Just a few weeks ago, it looked like it was going to be a very expensive Thanksgiving. A combination of inflation and a deadly virus outbreak among birds had pushed prices for whole frozen turkeys to $1.99 a pound, up 73% from a year earlier.
Instead of continuing to climb, however, the retail price for turkeys has fallen dramatically since mid-October. The average price for a frozen whole turkey is now 96 cents a pound, the U.S. Department of Agriculture said in its weekly report released Thursday. That’s still up about 8% from a year ago, but it’s a much more reasonable increase.
So what happened?
Why turkey prices are falling
First, a little about why prices have gone up: this year’s outbreak of avian flu, which is most often spread by migratory waterfowl such as ducks and geese, has resulted in the death of tens of millions of domestic chickens and turkeys.
Waterfowl “are infected but not getting sick,” Denise Derrer, director of public information for the Indiana State Board of Animal Health, told CNET. “Then they spread the virus in their feces or anywhere on earth.” Infected waterfowl can transmit influenza to other wild birds, domestic poultry and other animals, although.
This year, infections in the United States began to appear in January, and the first outbreak in turkeys at a commercial poultry site occurred in February, the CDC reported. As migratory birds complete their fall migration, there has been a drop in infections, Bernt Nelson, economist at the American Farm Bureau Federation, told CNET.
“That’s not to say we won’t see a resurgence in the spring when they return, but we’re leaving peak season for now,” Nelson said.
In September, he noted, there were about 70 bird flu outbreaks in the United States, resulting in the culling of 6.15 million birds. In October, there were 93 outbreaks, but they were located and only resulted in the culling of 2.1 million birds. This month there have been 30 confirmed outbreaks so far, affecting 1.3 million birds.
The Walmart Effect
Besides a drop in infections, there is another reason why the average price of turkeys has fallen. During the first week of November, Walmart, the largest grocery retailer in the United States with 5,335 stores, announced that it was bringing Thanksgiving staple prices back to 2021 levels.
“We’ve made significant investments in addition to our everyday low prices so customers can get a traditional Thanksgiving meal at last year’s prices,” Walmart executive vice president John Laney said in a statement. of November 3. “We have been working with suppliers for months to ensure a solid supply for all holiday meal essentials.”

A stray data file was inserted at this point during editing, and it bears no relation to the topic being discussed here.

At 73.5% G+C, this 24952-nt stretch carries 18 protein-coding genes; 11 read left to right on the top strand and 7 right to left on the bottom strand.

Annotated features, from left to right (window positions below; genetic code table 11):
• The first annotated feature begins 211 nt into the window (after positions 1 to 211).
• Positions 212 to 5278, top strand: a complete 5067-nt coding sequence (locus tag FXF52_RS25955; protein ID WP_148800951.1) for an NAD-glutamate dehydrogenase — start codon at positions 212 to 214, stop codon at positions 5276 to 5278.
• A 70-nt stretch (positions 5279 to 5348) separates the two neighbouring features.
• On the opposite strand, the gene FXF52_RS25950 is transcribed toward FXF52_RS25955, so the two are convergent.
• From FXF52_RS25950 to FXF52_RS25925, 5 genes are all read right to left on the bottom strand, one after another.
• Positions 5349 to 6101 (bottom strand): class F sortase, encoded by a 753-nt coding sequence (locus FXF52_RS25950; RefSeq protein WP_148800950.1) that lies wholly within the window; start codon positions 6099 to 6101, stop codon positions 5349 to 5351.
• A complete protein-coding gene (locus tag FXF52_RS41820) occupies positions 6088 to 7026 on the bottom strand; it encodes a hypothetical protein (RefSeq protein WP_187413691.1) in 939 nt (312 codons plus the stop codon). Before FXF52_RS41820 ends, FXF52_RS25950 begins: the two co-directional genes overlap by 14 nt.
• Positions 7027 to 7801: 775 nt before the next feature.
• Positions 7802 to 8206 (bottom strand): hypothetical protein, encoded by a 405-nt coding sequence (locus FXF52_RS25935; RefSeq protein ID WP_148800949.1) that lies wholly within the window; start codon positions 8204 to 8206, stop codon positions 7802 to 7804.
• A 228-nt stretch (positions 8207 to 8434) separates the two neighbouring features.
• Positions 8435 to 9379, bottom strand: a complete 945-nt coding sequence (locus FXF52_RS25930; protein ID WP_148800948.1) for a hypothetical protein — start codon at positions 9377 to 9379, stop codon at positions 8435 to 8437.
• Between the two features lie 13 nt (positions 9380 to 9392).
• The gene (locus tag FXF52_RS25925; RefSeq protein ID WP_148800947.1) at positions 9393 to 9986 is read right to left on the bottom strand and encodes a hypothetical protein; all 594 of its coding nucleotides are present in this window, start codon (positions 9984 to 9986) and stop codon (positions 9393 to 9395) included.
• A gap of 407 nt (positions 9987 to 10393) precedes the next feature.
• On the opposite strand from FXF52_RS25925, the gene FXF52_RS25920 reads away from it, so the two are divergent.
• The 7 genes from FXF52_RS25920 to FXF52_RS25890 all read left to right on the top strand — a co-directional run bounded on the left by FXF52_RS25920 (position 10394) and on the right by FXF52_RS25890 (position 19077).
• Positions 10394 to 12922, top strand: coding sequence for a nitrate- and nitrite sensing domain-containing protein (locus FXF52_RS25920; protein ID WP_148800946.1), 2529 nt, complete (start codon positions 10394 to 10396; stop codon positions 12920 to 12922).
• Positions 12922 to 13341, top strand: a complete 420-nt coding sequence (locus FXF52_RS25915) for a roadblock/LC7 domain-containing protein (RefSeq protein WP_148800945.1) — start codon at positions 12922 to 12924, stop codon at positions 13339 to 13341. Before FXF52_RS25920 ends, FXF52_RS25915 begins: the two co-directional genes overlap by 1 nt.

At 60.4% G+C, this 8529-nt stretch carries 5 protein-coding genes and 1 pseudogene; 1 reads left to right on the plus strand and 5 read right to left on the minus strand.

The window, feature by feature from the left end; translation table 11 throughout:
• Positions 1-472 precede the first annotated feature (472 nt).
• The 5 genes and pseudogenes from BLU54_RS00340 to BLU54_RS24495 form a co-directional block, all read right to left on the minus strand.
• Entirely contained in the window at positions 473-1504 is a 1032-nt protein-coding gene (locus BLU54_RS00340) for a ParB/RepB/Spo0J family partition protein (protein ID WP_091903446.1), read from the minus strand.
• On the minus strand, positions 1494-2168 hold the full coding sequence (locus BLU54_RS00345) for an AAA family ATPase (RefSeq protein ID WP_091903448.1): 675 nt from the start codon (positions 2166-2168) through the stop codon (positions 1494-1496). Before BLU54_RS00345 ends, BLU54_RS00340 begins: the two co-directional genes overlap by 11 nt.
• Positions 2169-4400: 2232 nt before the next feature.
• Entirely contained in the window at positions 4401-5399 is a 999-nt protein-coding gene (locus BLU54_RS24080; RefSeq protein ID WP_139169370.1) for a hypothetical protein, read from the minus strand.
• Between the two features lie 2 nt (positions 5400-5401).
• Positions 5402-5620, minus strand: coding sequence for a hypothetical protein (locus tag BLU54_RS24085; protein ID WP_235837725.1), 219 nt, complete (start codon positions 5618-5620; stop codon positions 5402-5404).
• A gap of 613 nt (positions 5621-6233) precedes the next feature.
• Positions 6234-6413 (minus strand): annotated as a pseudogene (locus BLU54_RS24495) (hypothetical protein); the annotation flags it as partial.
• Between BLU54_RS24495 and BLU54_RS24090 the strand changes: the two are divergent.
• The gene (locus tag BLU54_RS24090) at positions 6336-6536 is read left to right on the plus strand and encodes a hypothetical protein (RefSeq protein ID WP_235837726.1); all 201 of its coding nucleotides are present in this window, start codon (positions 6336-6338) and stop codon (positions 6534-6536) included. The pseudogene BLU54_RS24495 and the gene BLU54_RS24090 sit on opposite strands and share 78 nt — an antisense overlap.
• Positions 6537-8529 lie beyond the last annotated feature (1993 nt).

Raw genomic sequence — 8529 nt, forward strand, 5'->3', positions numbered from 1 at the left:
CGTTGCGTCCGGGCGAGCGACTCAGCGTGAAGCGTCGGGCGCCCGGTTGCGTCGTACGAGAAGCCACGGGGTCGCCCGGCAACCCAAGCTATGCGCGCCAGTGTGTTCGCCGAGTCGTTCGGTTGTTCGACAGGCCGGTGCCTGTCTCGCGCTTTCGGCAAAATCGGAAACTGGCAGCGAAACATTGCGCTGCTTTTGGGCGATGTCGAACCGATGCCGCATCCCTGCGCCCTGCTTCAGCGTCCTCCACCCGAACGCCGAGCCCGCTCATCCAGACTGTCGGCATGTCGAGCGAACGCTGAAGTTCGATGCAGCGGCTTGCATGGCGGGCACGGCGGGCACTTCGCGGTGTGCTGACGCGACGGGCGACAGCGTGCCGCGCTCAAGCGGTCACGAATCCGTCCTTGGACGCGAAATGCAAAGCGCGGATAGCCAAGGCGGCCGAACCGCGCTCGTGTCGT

Walmart now sells at least one brand of frozen whole turkeys at 98 cents a pound.
The company said its lower prices would continue through December 26. Walmart did not immediately respond to a request for comment.
Other grocery chains are also lowering their prices. For example, the discount supermarket chain Aldi ison festive dishes like sweet potatoes, frozen vegetables and apple pie as part of its “Thanksgiving Price Rewind”. Aldi stores in Dallas sell a brand of frozen whole turkeys for as low as $1.07 a pound. Another discount supermarket chain, Lidl, cut turkeys to 49 cents a pound, CBS News reported.
The USDA summed up the situation in its November 10 weekly report: Retailers are lowering prices with “the intention of getting the consumer through their door.” In other words, grocers still believe in loss leaders.
Your Thanksgiving Turkey May Be Even Smaller
With avian infections declining, poultry farmers have focused on preparing birds for market. But with less time to fatten them up, US Agriculture Secretary Tom Vilsack said this year’s bird may be smaller than in previous years.
“Turkeys raised now for Thanksgiving may not have all the time they need to hit 20 pounds,” Vilsack said during a Nov. 1 press briefing. “I don’t think you need to worry about whether or not you can carve your turkey on Thanksgiving,” he added. “It’s going to be there, maybe smaller, but it’s going to be there.”
Nelson from the Farm Bureau confirmed that market weights have come down to some extent: whole turkeys are around 4.5% smaller than they were in August and 7% smaller than in November 2021.
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